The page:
Thursday, October 2, 2014

Do Your Research!

So, I might be writing a historical fiction novel about the Salem Witch Trials. I say might because I've got two other novels I'm working on, though I've theoretically abandoned both to focus on getting into college. I can write books for the rest of my life, right? But this is my last chance to be a high schooler.
Last night I stayed up until 11:30 creating a thirty three page presentation on important players in the Salem Witch Trials. A few days ago, I contacted a descendant of a second cousin five times removed of Ann Putnam, Jr., one of the most vocal accusers in the trials, and asked them for a family tree. I haven't officially dedicated my life to this book. Yet I've spent a huge chunk of my day wondering whether Ms. Goode, who was either four or five when she was jailed for witchcraft, was named Dorcas or Dorothy. One source said Dorcas/Dorothy had a sibling. A brother? A sister? Older? Younger? I have no idea. Then another source comes along and says she was an only child.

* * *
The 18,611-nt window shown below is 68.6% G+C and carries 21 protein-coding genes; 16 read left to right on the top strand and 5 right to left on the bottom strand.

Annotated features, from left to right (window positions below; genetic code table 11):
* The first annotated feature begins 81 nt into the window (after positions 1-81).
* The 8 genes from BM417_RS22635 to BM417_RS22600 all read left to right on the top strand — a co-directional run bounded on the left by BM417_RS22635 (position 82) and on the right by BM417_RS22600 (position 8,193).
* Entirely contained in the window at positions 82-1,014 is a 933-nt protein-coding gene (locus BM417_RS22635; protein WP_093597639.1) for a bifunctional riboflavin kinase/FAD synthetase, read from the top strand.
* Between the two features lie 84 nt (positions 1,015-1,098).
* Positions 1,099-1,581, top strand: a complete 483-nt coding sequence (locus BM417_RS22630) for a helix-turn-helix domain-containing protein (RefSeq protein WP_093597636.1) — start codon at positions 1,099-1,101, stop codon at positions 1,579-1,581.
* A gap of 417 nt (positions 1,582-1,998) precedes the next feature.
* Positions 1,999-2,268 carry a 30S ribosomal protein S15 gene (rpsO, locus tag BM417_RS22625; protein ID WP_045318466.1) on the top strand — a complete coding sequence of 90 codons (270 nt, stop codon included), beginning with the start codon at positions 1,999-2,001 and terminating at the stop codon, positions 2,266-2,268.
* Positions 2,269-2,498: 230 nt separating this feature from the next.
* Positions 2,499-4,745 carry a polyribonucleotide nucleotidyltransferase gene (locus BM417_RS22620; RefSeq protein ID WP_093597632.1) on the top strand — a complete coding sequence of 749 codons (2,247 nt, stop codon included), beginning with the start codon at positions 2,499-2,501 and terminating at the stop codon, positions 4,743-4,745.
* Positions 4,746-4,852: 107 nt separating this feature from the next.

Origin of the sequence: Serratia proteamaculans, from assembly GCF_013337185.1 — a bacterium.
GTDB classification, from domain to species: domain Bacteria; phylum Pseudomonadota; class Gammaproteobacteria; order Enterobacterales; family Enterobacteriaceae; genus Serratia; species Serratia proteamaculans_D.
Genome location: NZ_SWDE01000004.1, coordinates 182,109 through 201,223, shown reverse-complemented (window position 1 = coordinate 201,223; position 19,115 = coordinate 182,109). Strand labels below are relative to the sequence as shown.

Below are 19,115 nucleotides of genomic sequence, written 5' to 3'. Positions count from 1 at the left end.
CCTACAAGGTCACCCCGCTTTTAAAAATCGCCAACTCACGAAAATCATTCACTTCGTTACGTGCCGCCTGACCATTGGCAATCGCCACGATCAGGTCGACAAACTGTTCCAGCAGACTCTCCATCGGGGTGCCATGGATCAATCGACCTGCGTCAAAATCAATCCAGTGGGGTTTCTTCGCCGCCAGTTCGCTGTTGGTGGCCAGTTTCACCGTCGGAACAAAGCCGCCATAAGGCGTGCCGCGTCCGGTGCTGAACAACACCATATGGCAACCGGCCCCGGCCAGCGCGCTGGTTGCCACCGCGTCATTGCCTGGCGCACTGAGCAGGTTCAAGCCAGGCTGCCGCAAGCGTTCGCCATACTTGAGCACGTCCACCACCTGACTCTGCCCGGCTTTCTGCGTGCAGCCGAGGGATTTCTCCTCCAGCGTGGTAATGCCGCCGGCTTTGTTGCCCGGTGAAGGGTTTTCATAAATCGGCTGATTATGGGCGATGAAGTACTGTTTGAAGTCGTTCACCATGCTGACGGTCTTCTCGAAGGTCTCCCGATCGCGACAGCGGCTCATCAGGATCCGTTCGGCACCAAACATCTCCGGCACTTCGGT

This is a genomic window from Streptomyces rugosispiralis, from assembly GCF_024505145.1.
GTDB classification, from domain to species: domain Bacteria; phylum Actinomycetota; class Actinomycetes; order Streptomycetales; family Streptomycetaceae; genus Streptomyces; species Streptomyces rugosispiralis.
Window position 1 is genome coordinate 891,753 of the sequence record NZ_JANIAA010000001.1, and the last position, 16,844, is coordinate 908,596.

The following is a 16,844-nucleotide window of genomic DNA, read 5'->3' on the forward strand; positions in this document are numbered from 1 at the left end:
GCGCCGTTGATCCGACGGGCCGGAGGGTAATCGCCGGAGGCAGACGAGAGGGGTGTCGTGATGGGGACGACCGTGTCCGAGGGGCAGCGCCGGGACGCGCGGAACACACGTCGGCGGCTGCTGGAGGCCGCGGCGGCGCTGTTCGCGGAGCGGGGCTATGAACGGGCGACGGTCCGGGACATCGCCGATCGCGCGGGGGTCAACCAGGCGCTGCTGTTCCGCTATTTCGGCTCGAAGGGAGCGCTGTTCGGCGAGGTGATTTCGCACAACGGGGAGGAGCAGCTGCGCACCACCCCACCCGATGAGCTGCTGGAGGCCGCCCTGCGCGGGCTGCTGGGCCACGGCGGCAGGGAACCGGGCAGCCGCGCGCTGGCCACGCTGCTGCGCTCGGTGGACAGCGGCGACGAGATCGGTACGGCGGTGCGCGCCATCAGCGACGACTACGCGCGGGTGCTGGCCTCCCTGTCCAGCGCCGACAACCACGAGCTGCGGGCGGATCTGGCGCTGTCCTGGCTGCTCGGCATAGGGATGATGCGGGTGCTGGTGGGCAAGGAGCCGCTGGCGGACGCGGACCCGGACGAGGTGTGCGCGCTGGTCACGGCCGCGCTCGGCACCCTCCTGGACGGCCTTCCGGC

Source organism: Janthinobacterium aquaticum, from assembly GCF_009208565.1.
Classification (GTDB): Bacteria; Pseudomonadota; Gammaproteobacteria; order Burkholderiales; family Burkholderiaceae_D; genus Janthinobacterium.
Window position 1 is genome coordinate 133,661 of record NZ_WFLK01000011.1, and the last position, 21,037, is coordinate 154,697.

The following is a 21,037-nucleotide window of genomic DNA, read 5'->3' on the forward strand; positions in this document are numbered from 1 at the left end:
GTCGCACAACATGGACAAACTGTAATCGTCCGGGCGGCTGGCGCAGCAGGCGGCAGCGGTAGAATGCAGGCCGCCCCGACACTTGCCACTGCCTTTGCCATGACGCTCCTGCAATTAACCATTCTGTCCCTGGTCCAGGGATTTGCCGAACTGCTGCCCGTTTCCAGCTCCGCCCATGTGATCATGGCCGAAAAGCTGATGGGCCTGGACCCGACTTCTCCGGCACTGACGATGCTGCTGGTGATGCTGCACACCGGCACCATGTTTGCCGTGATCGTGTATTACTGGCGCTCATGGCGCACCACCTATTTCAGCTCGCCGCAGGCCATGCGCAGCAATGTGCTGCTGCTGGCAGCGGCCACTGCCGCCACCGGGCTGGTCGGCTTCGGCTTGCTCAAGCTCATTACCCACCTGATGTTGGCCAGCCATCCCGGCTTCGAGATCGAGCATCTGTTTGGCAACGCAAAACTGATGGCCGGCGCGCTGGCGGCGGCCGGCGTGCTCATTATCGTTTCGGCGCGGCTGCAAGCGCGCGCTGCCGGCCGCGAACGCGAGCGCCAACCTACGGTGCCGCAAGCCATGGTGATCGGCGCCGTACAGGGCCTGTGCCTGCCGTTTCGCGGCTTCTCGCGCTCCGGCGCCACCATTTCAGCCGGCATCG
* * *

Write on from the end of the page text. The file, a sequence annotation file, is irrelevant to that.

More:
My last book was a Sleeping Beauty retelling. I researched the guts out of that story. I read every folk version-along with scholarly analysis of them-multiple times. Then I researched themes, motifs, symbols, and historical interpretation of the tale. After that, I gave my self a crash course on spinning wheels through the ages and conditions that can cause extended sleep. Finally, I scoured the internet and my local library for other Sleeping Beauty retellings. I mapped out the elements of the tale and the way different authors twisted them.
After all this, I read the first chapter to my creative writing class. The teacher-the teacher-asked me, "Are you going to follow the original Disney?"
I've spent the last several years wondering, "Should the enchanted sleep stem from a prophecy, like it does in Giambattista Basile's 1634 tale, or should my princess be cursed like she is in more modern versions?" But everyone who picks it up will say, "Hey, she renamed Maleficent."
You know what? I can't read everything I can find. Because I can find too much. I'm going to read everything helpful. 

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